lease agreement violations

California law restricts a landlord’s ability to terminate a residential lease, evict the tenant and retake possession of the property. When a tenant has lawfully occupied the residential property for 12 months or more, the landlord is prohibited from ending the tenancy without “just cause.”

California’s Tenant Protection Act defines two types of just cause. One type is called “at fault,” referring to situations where the tenant has failed or refused to comply with the lease or other tenant duties imposed by law. The other type is “no fault,” where the reason for termination is not within the tenants’ control. Each kind of cause is treated differently under the law.

A tenant may be at fault for these violations:

  • Nonpayment of rent due
  • A material breach of the lease or rental agreement
  • Committing or allowing criminal activity on the premises
  • Causing or allowing the property to be damaged
  • Causing or allowing a nuisance on the property
  • Failing to surrender the premises after giving notice of intent to vacate

Any of the listed violations constitute just cause for lease termination and eviction. However, a landlord cannot immediately take possession of the property. In most cases, the landlord must first give the tenant written notice of the alleged violation. Then the landlord must allow the tenant three full days to cure the deficiency before terminating the lease. The landlord can proceed with repossession only if the tenant fails to cure within the 3-day time limit.

Circumstances triggering no-fault just cause include the following:

  • The owner reclaiming the property as his or her personal residence
  • The owner removing the property from the rental market
  • An order to vacate by a governmental authority having jurisdiction over the property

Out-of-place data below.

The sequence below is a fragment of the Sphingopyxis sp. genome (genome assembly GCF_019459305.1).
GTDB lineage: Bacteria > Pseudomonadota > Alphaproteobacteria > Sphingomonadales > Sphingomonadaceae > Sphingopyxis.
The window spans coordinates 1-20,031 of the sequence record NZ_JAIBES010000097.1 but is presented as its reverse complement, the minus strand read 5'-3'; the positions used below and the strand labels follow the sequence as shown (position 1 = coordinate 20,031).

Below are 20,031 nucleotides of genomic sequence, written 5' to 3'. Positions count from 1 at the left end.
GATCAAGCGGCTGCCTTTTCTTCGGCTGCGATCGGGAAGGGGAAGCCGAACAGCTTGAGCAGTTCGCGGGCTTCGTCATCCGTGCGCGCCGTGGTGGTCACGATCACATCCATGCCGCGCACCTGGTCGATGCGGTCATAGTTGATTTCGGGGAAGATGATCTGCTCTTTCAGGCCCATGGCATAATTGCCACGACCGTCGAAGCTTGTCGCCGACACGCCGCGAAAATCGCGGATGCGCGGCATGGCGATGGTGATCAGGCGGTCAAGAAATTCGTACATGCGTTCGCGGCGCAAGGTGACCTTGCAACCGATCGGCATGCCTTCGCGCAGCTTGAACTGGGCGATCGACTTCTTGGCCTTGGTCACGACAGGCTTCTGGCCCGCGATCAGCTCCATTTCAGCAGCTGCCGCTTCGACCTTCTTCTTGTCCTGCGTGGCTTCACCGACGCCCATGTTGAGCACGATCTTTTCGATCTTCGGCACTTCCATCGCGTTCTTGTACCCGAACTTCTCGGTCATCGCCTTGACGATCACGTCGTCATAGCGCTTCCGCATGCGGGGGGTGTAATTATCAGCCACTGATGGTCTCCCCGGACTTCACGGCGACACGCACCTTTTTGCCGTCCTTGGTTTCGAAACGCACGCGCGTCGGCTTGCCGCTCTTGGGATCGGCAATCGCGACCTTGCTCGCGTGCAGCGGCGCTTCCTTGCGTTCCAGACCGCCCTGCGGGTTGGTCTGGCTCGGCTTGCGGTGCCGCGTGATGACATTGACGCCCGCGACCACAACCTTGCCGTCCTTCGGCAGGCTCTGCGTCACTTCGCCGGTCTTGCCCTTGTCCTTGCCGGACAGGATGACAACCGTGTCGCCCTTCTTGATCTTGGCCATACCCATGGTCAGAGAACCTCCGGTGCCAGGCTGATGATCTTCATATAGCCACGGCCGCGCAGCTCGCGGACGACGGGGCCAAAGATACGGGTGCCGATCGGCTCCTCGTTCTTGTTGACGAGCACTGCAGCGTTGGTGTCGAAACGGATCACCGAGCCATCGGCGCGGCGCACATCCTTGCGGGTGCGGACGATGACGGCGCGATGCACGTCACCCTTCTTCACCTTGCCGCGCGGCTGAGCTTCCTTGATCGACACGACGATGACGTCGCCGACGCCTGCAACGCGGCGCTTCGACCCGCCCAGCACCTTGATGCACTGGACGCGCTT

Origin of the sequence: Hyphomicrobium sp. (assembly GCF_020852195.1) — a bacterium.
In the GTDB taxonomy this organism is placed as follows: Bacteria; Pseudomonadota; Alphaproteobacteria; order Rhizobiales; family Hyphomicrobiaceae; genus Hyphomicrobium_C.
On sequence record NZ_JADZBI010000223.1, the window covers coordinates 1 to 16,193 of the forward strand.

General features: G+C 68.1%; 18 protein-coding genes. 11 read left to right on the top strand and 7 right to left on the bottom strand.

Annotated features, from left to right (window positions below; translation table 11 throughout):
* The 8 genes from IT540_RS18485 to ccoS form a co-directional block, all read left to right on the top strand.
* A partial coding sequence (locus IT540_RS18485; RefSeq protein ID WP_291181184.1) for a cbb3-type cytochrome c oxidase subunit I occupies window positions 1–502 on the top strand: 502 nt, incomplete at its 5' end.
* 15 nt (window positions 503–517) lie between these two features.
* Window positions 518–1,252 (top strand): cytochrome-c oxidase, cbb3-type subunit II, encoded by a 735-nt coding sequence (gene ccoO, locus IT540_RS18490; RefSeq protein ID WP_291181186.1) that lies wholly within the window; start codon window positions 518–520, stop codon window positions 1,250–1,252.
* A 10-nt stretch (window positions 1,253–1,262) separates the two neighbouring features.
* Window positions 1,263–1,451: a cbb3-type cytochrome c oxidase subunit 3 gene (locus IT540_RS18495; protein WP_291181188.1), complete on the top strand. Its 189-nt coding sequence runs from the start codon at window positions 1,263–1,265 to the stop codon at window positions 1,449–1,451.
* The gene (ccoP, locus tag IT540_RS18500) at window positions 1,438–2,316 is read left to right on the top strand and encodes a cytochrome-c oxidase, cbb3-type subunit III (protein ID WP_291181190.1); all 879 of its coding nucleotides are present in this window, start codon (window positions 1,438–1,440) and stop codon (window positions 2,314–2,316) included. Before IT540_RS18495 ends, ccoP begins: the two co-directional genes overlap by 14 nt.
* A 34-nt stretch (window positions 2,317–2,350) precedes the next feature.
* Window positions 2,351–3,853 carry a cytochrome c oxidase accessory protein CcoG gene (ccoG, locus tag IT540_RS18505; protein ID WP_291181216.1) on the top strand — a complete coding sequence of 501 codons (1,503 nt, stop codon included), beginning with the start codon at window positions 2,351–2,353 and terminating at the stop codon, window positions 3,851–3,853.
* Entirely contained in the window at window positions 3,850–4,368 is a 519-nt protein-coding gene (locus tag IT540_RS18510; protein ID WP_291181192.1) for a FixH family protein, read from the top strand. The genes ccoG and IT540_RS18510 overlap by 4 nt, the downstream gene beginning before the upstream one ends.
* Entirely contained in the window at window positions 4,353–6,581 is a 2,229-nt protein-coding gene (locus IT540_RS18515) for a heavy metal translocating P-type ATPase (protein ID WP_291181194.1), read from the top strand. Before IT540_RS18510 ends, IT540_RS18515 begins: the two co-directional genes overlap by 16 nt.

• The owner intending to demolish or substantially renovate the premises within a short time period

In these no-fault situations, the tenant cannot stop the lease termination. However, the landlord is required to provide the tenant with relocation assistance. The landlord must either pay the tenant a sum equal to one month of the rental price or waive the rent payment due in the final month of occupancy.

The just-cause lease termination laws do not apply to all types of residential properties. The following are completely exempt from the statute:

  • Hotels and dormitories
  • Short term rentals (less than 30 days)
  • Shared housing with the owner also residing on the premises
  • Most single family homes, townhouses and condominiums
  • Homes built within 15 years prior to the termination

Other statutes address situations where tenants have been in possession for less than 12 months. A qualified landlord-tenant attorney can give valuable guidance on the rights and obligations of each party in a residential lease arrangement.

Favaro, Lavezzo, Gill, Caretti & Heppell, PC is a general practice firm serving California’s North Bay area, with offices in Fairfield and Vallejo. If you have a landlord-tenant issue to resolve, contact us online or call 707-674-6057 for an initial consultation.